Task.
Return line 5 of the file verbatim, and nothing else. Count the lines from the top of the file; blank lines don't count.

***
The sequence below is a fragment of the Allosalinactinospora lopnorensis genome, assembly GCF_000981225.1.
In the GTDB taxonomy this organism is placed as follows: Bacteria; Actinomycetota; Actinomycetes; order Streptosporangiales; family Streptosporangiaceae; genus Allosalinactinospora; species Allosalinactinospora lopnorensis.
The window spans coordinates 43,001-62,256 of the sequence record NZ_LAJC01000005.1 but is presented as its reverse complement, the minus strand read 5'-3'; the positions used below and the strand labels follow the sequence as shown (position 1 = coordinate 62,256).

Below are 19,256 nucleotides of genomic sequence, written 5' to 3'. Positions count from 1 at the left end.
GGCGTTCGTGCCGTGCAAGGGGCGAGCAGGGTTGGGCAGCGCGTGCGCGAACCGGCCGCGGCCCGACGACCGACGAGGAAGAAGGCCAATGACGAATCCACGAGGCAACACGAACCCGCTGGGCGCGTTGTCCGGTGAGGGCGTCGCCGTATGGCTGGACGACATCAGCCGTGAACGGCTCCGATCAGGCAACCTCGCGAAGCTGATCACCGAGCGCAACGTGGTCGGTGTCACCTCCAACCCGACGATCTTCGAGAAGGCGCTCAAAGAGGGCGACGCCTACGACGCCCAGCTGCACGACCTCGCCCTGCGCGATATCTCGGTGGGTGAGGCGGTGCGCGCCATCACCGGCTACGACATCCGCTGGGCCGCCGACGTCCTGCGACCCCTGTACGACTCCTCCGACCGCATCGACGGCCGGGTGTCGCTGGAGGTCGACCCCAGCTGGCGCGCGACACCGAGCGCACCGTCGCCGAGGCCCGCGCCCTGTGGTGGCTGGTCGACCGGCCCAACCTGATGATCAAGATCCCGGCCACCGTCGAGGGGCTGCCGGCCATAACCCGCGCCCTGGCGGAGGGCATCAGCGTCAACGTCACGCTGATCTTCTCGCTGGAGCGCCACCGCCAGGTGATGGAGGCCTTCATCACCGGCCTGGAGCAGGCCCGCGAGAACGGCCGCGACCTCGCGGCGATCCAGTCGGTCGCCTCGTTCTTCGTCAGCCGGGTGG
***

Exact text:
GGCGTTCGTGCCGTGCAAGGGGCGAGCAGGGTTGGGCAGCGCGTGCGCGAACCGGCCGCGGCCCGACGACCGACGAGGAAGAAGGCCAATGACGAATCCACGAGGCAACACGAACCCGCTGGGCGCGTTGTCCGGTGAGGGCGTCGCCGTATGGCTGGACGACATCAGCCGTGAACGGCTCCGATCAGGCAACCTCGCGAAGCTGATCACCGAGCGCAACGTGGTCGGTGTCACCTCCAACCCGACGATCTTCGAGAAGGCGCTCAAAGAGGGCGACGCCTACGACGCCCAGCTGCACGACCTCGCCCTGCGCGATATCTCGGTGGGTGAGGCGGTGCGCGCCATCACCGGCTACGACATCCGCTGGGCCGCCGACGTCCTGCGACCCCTGTACGACTCCTCCGACCGCATCGACGGCCGGGTGTCGCTGGAGGTCGACCCCAGCTGGCGCGCGACACCGAGCGCACCGTCGCCGAGGCCCGCGCCCTGTGGTGGCTGGTCGACCGGCCCAACCTGATGATCAAGATCCCGGCCACCGTCGAGGGGCTGCCGGCCATAACCCGCGCCCTGGCGGAGGGCATCAGCGTCAACGTCACGCTGATCTTCTCGCTGGAGCGCCACCGCCAGGTGATGGAGGCCTTCATCACCGGCCTGGAGCAGGCCCGCGAGAACGGCCGCGACCTCGCGGCGATCCAGTCGGTCGCCTCGTTCTTCGTCAGCCGGGTGG